Anecdotes from a mission doctor’s 14-year posting in the mountainous terrain of Yunnan, China.
Contributed By Yong Yung Shin
Instead of sterile hospital bedsides, Dr. Tan Lai Yong did his “rounds” on the mountainous terrains of Yunnan in China. And instead of elite medical students from Ivy League universities, he trained and taught 14-year-olds and farmers to treat common but life-threatening ailments such as diarrhea, infectious diseases and advocates preventative healthcare.
For 14 years, Tan dedicated his life to teaching villagers in the remote location of Xishuangbanna to treat themselves—after all, the nearest hospital is about four to six hours away by car, on top of another hour’s walk on foot. Having returned to Singapore for good late last year, Tan shared his experiences as a guest speaker at the monthly U@live forum at the Shaw Alumni House at the National University of Singapore on April 27.
Raised in a working-class household with six other siblings, Tan grew up inspired by the works of Singapore’s pioneering missionaries in Africa; by the time he graduated from the NUS Medical School in 1985, he had made up his mind that he would not be just an ordinary doctor.
In 1996, after serving in the local prison clinics, he moved to the remote region of Xishuangbanna in Yunnan, China with his family to work as a mission doctor. He became part of the Village Doctor Training Program which taught villagers to identify common illnesses in order to treat their communities. Taking on a day job as a lecturer at the Kunming Medical College, he designed a two-year curriculum where students as young as 14 learned to diagnose and treat patients by shadowing the certified doctors.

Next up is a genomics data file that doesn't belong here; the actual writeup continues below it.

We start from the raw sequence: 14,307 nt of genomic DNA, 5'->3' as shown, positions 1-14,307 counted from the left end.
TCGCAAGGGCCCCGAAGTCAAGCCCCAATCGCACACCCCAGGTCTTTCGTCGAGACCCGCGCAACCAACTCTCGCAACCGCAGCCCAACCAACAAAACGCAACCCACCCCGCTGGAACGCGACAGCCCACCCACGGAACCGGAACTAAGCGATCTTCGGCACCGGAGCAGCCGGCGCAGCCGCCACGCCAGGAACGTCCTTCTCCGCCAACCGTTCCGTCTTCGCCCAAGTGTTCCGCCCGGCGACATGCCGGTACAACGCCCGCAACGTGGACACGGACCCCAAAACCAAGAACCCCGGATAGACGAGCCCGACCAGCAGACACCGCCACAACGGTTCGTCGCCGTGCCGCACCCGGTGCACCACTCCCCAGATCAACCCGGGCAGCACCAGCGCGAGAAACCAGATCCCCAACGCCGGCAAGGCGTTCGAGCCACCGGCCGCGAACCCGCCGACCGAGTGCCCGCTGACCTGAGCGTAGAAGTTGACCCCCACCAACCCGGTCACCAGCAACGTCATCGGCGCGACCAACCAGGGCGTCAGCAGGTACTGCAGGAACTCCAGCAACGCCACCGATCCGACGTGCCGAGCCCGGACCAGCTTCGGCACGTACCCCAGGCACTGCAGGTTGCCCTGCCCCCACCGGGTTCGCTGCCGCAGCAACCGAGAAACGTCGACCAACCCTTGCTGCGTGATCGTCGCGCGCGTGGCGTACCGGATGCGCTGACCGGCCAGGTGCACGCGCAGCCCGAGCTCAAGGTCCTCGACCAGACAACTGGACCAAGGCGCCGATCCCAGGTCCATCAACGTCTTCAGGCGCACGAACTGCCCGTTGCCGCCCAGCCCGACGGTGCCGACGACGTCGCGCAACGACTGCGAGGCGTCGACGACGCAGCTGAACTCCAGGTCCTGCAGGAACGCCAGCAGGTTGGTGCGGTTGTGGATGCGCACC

Early challenges included communication barriers because he could not speak Chinese, but he quickly sidestepped the problem by employing interactive teaching and roped in the brightest students in the class to help.
The oftentimes frustrating hospital bureaucracy also taught him to manage his emotions in complicated scenarios—such as the time when he was instructed to dispose of a diabetic patient’s gangrenous leg.
His biggest advice to Singaporeans who aspire to do what he has done is to “come with a learning heart,” to avoid imposing changes or introducing methods that could be irrelevant or even harmful to the locals.
Despite an extremely soft-spoken and humble demeanor, Tan was an animated speaker and had a knack for delivering punch lines. When asked about the most precious takeaway from the experience, Tan replied, “We’ve made many friends, seen prayers answered and families blossom. For my children, the poverty they saw will be a part of their lives forever.” It also ingrained in them wisdom beyond their years.
One day back in Singapore, his then-5-year-old daughter was sitting beside her grandmother, choosing green beans. When her grandmother finishing sifting through the beans, she asked her granddaughter to throw the crooked ones away. She brought them to her father instead and insisted, “Why should we throw them away? They’re just crooked. If I plant these crooked beans, will the new bean seeds be crooked?” To which he replied, “No, the beans may just turn out fine and beautiful.”
“That day I learned a simple but profound lesson from my daughter. I also learned that beautiful beans get eaten,” he said to much laughter from the audience. Drawing parallels to his Yunnan patients with physical disfigurements or handicaps, he said that his children grew up around those who were different from them and learned to treat them as equals.
Another time, he descended upon a leprosy village, and his children wasted no time in chasing chickens in the compounds. The lepers came forward and thanked him profusely, not so much for the medical equipment and the team of foreign nurses and physiotherapists he had brought, but for bringing his children. “We have not seen children for 20 years. We heard them laugh and saw them play, and it’s wonderful,” they told him.
In late 2010, Tan made the decision to return to Singapore, in order for the locals to rise up and take full ownership of the projects he has initiated. Currently, Tan volunteers at a local health clinic for migrant workers. He is looking to pursue a master’s degree in a health-related field.
U@live (pronounced “U-alive”) is a monthly forum showcasing members of the NUS community who are championing causes for the betterment of society. Log on to www.nus.edu.sg/ualive for video recaps and other information.